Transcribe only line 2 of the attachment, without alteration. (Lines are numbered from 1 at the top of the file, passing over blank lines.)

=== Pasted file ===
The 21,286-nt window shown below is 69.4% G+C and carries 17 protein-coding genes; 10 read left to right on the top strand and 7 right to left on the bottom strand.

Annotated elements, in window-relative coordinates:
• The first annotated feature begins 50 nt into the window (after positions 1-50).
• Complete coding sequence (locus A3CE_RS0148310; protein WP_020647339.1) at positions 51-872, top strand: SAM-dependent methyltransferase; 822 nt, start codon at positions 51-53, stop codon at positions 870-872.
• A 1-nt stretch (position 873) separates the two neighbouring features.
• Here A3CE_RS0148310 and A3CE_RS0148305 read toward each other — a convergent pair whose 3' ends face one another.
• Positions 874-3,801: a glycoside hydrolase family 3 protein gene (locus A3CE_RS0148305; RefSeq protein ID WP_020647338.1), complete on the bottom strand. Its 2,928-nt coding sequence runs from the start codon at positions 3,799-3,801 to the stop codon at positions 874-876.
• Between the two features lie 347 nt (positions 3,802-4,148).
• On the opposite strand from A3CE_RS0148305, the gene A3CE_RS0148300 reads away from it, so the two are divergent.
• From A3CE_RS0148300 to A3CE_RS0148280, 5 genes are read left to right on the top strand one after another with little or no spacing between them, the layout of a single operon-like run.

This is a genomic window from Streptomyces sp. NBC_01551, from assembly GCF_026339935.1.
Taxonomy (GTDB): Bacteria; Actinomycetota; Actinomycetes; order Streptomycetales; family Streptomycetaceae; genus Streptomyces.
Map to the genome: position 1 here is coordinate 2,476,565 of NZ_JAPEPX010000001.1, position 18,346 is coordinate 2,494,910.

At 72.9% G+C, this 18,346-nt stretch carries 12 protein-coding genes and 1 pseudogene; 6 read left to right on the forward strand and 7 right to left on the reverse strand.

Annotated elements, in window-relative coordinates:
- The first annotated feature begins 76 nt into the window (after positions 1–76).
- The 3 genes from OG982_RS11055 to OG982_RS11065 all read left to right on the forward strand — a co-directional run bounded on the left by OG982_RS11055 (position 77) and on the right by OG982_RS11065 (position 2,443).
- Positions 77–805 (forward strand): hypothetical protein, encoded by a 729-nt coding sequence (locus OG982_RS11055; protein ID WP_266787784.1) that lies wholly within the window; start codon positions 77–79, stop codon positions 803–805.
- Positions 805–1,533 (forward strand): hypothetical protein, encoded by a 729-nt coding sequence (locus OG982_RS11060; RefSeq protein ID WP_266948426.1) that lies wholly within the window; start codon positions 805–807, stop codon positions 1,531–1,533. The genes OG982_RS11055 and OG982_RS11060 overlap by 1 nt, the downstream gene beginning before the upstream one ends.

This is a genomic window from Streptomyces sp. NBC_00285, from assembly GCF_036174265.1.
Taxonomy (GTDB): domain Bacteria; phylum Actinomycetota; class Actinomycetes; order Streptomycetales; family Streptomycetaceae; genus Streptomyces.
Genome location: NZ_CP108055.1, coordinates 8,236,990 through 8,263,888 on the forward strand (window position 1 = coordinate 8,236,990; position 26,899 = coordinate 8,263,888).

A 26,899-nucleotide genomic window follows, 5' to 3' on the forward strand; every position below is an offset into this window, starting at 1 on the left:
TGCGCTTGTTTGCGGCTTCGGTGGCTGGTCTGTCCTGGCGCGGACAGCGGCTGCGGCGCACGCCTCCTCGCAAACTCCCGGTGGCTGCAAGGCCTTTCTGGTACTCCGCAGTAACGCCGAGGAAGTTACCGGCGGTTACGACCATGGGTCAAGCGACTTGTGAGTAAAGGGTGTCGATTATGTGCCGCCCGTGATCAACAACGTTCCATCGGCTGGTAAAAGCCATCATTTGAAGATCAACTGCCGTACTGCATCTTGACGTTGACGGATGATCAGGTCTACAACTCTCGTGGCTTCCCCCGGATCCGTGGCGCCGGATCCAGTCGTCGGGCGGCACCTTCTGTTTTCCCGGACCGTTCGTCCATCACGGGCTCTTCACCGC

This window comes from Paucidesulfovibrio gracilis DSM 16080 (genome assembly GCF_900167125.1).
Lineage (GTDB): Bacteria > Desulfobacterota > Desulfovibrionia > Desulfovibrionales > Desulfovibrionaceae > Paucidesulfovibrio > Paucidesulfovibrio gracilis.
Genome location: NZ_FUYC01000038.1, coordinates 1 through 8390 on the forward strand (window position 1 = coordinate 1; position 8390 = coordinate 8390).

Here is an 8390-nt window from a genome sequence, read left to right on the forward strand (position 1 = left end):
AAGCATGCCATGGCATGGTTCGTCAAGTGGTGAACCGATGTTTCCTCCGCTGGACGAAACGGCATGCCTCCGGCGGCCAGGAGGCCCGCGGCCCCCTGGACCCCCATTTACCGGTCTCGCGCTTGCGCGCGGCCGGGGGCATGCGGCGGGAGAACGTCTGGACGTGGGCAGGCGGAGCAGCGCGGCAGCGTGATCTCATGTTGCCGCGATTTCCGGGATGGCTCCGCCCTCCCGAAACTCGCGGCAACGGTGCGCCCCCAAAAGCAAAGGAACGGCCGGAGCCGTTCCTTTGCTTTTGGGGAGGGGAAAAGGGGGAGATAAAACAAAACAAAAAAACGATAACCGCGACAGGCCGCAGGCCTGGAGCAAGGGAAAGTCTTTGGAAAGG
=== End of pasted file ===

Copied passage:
Annotated elements, in window-relative coordinates: